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Potential fracture to radius?

If I didn’t have bad luck, I’d have no luck at all!

Horse can in with lacerations to his inside forearm. Possible fence injury or a kick. Walked in fine but sore when jogged. Vet came out and stitched up wound but could not tell me if I was dealing with a fracture or not. Recommended stall rest for 2 weeks, antibiotics and then a reevaluation for soundness. I’ve always thought fractures were the end game to a horse. Just looking for thoughts since I have to worry for 2 weeks until I get a definitive? answer? If just a hairline, can I get an estimate of how long of a rehab process I will have? And prognosis for future soundness? Just trying to get my head wrapped around it ahead of time.

The sooner you can get a diagnosis the better. In some cases, surgery may be advised, casting, or putting the horse in a sling. It should not be a difficult area to image. But, frequently, fractures are pretty painful for walking, so maybe that is why your vet wasn’t that worried?

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Fractures are not “the end game.” They happen relatively frequently.

I’m curious why the vet wouldn’t want to do radiographs. I can understand not doing them on the emergency call, but if you suspect a fracture, generally you want to do them within the first few days to see see the degree of displacement.

Radius fractures can heal fine with stall rest. My biggest concern would be how deep this associated wound is— open fractures are a whole different ball game. Open fractures of a major bone like the radius are very difficult to treat.

I also think if the horse was walking soundly, there probably isn’t a fracture unless it is incredibly minor or a tiny chip. They are usually very, very painful when something is fractured. You know when you see them.

Jingles for your horse!


I was told small hairline fractures are not visible immediately? That is why she wanted to wait 2 weeks to X-ray to be sure no fractures.

Yes he’s walking fine on it but the leg is huge due to the wound.

Thanks for the replies. Already dealing with one rehab and I really don’t need two right now.

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Right. Small hairline fractures are not visible immediately.

I can see the vet’s thinking now that you have shared more info: vet is concerned of the slight possibility of a very minor fracture. In which case, there isn’t much difference in management over the next two weeks whether it is there or not. So you might as well wait.

With a more serious fracture, while you might wait a day or two for better imaging, you wouldn’t want two weeks because by that point a fibrous union would be forming. But that doesn’t sound like it’s the case here.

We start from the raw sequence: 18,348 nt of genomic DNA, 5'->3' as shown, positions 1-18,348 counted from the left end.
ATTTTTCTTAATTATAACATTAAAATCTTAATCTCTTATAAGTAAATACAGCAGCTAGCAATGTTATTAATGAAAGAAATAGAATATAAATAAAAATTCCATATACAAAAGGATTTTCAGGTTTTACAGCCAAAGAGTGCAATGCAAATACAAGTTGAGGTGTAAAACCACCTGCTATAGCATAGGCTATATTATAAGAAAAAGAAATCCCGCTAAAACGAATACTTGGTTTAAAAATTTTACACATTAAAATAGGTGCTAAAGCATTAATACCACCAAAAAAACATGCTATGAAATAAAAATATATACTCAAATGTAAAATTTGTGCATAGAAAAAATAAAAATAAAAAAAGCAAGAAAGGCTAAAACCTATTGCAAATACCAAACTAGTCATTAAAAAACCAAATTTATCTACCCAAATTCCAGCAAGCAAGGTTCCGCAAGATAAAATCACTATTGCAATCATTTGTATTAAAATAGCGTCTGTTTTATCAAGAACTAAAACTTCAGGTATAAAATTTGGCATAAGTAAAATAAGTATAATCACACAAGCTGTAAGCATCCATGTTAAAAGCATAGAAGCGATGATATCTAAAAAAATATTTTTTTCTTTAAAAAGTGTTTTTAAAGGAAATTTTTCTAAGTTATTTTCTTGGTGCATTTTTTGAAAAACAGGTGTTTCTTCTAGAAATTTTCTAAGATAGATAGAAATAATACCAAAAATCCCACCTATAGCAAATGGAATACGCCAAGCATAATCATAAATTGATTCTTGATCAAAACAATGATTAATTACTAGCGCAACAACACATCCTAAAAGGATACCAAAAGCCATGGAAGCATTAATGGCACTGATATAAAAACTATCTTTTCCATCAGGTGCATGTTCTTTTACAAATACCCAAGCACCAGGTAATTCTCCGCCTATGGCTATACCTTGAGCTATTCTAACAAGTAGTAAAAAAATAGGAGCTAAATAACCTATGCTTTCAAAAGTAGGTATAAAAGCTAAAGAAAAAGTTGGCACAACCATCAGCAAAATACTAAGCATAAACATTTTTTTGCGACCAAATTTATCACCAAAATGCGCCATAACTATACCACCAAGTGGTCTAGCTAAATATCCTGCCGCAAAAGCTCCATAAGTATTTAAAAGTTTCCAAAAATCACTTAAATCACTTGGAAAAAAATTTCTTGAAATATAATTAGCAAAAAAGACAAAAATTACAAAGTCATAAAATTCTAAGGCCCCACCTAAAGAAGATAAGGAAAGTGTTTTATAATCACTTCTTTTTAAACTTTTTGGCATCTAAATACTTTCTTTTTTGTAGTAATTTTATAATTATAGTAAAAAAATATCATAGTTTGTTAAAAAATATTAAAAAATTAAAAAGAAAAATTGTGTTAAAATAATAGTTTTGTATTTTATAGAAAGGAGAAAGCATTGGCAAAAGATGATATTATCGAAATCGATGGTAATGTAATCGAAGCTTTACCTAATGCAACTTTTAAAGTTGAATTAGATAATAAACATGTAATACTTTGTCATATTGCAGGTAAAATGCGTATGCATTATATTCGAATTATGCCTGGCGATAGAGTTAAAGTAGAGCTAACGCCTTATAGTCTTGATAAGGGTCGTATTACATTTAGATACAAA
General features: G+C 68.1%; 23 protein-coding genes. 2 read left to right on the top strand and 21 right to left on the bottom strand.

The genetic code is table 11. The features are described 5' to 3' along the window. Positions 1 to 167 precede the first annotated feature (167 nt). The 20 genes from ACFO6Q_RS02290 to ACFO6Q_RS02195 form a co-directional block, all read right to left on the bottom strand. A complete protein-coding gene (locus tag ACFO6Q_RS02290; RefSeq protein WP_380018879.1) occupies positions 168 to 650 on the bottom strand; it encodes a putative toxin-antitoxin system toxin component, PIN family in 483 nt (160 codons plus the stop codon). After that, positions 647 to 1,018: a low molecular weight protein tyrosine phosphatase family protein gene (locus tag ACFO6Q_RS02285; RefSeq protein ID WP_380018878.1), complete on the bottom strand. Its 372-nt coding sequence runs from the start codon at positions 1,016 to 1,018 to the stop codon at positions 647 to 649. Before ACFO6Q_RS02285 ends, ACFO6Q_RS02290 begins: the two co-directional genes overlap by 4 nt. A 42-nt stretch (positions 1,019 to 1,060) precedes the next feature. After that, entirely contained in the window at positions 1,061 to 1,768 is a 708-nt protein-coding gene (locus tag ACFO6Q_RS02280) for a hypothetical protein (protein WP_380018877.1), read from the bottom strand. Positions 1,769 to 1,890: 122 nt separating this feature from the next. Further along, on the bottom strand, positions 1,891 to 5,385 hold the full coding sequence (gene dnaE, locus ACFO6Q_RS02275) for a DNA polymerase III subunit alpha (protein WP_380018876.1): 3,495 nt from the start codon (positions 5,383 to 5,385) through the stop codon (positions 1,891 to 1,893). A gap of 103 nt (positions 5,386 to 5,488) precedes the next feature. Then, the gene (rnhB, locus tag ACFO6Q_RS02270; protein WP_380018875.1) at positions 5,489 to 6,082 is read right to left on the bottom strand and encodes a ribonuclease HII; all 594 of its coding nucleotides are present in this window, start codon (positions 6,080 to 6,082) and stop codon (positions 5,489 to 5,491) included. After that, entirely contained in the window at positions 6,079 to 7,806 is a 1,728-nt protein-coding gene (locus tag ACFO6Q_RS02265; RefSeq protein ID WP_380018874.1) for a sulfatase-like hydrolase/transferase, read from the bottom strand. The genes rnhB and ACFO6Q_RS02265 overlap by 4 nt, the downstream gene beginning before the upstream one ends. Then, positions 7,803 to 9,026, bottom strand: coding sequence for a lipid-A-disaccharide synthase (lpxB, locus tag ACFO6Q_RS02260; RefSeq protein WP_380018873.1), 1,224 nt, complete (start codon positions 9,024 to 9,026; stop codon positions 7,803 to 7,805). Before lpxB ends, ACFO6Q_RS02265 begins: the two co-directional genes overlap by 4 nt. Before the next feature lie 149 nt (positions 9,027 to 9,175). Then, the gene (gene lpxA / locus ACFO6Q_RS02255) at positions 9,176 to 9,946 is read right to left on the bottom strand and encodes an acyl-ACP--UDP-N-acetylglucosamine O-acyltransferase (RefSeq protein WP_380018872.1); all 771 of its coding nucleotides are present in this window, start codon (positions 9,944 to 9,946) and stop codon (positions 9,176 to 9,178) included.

If by chance you see a fracture in 2 weeks, all it would really mean is longer stall rest. Eight weeks is pretty typical for something like that. There are usually non-issues after that.

If he is walking fine, I think the odds are slim there is a fracture. Even the most stoic horses are very painful with a fracture.


My horse was kicked and had two hairline fractures just above his knee (on his radius). He was on stall rest with hand walking for 6-8 weeks and then back to light work. This was in 1991 and he lived a long and happy life, finally passing away at the age of 35 about five years ago. He evented and fox hunted for many years and my vets assured me that the fractures were not even detectable on his later radiographs.

I wish you and your horse the best even if there’s a fracture.


Thank you Texarkana for the comforting words. I did have a horse fracture his radius in the pasture from a kick but it was pretty obvious it was serious and he was immediately 3 legged lame.

Glad it is just a relatively short stall rest if it is a small fracture. I’m just getting done a tour of 10 months for a suspensory branch injury from my other horse so I’m a bit scarred about long term rehab.


Coming here to say fractures don’t always mean “the end” to a career or life.

My mare fractured her right radius at 18 months old, fence injury, very similar to what you’re describing. We rehabbed and I was cleared to start light riding at 2 1/2 by my vet, after rads. She’s 6 now, and does better with front shoes, but otherwise has no maintenance. I avoid intense work when possible, and no high impact work (jumping, gymkhana, reining etc). But don’t get me wrong, she is just fine when things get more intense. We just take extra precautions afterward.

In other words, do not panic right now. Do what your vet is telling you to do, and take it day by day. The one thing I would push for is rads ASAP. It’s better to know what you’re dealing with so you can adjust your rest and rehab program to fit the injury. We didn’t take rads for a year because we thought it was an OCD lesion… It wasn’t, and my vet found a very nicely healed fracture instead. We got lucky! Don’t play that game like I did, unknowingly.

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A non displaced fracture is one of the best injuries a horse can get. It heals stronger than before the break and is never a problem again.


Update, X-rays found no fractures and horse is slowly returning to work. Thank you fir your support!